(ITU) ICT vital to achieving U.N. sustainability goal: ITU official
By Kang Yoon-seung
BUSAN, Oct. 29 (Yonhap) -- Information, communication and technology (ICT) can and should be given a more prominent role in achieving the United Nation's Sustainable Development Goals (SDG), and therefore be prioritized higher in agendas set by the international community, a U.N. agency official said Wednesday.
The role of ICT in world growth is one of the central issues at the ongoing International Telecommunications Union, a U.N. agency, conference in this South Korean port city.
"The U.N. will be establishing universal goals for next year that will replace the Millennium Development Goals (MDG) which will come to end in 2015," said Gary Fowlie, the head of the ITU Liaison Office to the U.N. "They will set the agenda to increase prosperity, decrease poverty and improve health."
"But to do that, you have to use information, communications (and) technologies as tools to stimulate growth," Fowlie said. "As a result, we will have economic growth, greater prosperity and people who feel more involved in communities and empower themselves."
Gary Fowlie, the head of the International Telecommunications Union (ITU) Liaison Office to the United Nations, gives a speech on Oct. 29, 2014 at a conference, emphasizing the role of the ICT in achieving the U.N.'s Sustainable Development Goals. (Yonhap)
ICT has been incorporated in four of 17 goals proposed in the SDG, a number that the ITU sees as insignificant.
"We missed the revolutionary potential of ICTs for development in the MDG era, but we cannot afford to make this omission again. So we need to ensure that ICTs are seen as the key enablers they indisputably are, and that ICTs have the prominent role...in the future of SDGs," the ITU official said.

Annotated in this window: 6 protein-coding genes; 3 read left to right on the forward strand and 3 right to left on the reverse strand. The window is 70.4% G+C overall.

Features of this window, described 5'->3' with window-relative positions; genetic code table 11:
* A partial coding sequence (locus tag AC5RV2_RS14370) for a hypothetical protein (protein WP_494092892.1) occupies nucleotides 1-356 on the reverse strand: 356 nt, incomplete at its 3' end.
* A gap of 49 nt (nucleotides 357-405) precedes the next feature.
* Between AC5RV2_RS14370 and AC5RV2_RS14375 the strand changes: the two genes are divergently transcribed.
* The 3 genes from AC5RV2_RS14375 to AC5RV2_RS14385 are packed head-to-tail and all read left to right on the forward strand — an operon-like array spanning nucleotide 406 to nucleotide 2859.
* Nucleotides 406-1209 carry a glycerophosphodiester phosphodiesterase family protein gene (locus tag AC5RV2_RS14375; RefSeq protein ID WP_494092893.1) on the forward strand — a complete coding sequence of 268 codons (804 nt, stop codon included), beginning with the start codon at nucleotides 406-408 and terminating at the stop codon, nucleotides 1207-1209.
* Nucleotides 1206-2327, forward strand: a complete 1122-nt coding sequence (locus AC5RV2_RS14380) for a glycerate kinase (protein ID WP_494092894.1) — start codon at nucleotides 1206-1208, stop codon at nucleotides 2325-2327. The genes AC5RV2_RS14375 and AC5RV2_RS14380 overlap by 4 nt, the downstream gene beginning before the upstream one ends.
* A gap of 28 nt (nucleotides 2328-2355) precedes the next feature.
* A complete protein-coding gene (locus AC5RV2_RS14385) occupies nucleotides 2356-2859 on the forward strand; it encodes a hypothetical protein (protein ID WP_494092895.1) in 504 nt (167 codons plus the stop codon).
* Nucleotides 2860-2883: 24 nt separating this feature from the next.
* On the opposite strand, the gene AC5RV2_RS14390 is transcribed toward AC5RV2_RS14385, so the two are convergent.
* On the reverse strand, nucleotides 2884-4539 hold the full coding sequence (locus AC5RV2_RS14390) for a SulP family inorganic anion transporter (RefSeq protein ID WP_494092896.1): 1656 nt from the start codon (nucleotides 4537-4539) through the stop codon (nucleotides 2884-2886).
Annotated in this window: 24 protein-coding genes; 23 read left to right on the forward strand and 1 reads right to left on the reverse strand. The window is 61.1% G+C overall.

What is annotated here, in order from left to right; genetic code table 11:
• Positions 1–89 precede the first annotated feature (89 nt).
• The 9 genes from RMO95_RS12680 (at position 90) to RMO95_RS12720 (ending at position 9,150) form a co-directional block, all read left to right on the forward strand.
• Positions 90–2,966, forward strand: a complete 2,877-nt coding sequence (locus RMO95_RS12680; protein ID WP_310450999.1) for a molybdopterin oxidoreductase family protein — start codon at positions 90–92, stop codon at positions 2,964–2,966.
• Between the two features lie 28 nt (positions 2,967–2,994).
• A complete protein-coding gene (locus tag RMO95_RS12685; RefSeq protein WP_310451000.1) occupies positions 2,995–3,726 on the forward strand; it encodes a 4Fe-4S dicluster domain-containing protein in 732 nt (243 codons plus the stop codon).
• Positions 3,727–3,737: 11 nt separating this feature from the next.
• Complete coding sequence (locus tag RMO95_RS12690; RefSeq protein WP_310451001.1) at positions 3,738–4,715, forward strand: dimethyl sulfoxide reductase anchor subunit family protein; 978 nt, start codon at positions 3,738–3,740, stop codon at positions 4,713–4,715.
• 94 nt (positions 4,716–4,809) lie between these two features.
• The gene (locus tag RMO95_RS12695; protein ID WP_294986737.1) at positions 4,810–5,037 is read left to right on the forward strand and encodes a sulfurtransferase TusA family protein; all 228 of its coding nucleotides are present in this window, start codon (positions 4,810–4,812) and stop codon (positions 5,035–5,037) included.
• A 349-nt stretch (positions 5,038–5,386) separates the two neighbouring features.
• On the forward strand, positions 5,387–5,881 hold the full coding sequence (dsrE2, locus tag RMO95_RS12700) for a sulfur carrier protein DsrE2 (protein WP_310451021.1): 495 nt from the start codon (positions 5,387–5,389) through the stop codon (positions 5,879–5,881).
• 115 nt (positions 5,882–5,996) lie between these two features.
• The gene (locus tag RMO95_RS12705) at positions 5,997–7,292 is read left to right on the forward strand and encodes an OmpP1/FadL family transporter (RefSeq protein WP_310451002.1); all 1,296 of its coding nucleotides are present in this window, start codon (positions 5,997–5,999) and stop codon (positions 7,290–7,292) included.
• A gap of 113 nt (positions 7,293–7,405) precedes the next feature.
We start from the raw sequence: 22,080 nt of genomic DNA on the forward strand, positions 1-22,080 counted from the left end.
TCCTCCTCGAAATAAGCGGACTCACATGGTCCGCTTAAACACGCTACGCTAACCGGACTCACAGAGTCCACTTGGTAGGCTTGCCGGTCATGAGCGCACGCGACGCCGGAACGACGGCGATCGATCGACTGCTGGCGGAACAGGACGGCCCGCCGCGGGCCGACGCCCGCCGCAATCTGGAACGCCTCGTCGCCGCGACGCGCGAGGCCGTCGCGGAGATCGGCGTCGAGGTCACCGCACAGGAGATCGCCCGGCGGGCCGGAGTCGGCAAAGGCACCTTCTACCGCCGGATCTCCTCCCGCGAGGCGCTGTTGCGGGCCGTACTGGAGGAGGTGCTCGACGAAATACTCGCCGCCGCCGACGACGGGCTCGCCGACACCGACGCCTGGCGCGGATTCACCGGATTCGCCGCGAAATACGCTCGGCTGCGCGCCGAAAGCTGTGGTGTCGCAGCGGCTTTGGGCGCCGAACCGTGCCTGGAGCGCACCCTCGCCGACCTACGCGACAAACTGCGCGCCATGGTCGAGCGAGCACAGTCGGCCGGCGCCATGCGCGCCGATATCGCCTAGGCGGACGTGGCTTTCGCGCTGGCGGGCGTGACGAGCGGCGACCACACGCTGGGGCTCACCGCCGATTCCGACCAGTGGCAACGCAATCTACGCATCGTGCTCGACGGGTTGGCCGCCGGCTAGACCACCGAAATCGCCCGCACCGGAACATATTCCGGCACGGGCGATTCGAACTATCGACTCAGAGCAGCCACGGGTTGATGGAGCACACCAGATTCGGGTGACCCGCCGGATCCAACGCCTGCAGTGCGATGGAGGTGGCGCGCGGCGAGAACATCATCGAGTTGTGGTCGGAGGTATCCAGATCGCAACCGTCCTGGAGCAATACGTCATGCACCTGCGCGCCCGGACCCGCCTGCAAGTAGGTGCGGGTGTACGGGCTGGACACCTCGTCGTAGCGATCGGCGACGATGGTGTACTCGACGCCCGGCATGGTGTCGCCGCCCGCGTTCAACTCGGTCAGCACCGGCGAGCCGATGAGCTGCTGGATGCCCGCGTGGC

The ICT sectors can act as a "trigger for increasing productivity and competitiveness among small-and-medium enterprises," and also "increase literacy and engagement of people living in poverty," which will help accomplish the SDG's primary objective of ending "poverty in all its forms everywhere."
E-governance, e-diplomacy and e-voting can even promote peaceful and inclusive societies for sustainable development and build effective, accountable and inclusive institutions, Fowlie said.
South Korea, as one of the leading countries in the world in terms of ICT, can support efforts toward such goals, he added.
"What South Korea is doing already provides a model (for the sustainable development,)" Fowlie said. "(With) the best broadband connectivity in the world, (South Korea) has shown (how ICT) has acted as catalysts for its own economy and people's capacity in education."
Fowlie said South Korea can also contribute more to the world via its so-called "creative economy drive," which will enable people to be more innovative and creative and find solutions to global problems.
One of the key policies of President Park Geun-hye, the creative economy campaign seeks to foster economic growth by turning innovative ideas into actual businesses through the use of advanced technology.
South Korea is currently hosting the 19th ITU Plenipotentiary Conference, referred to as the PP-14, in the port city of Busan until Nov. 7.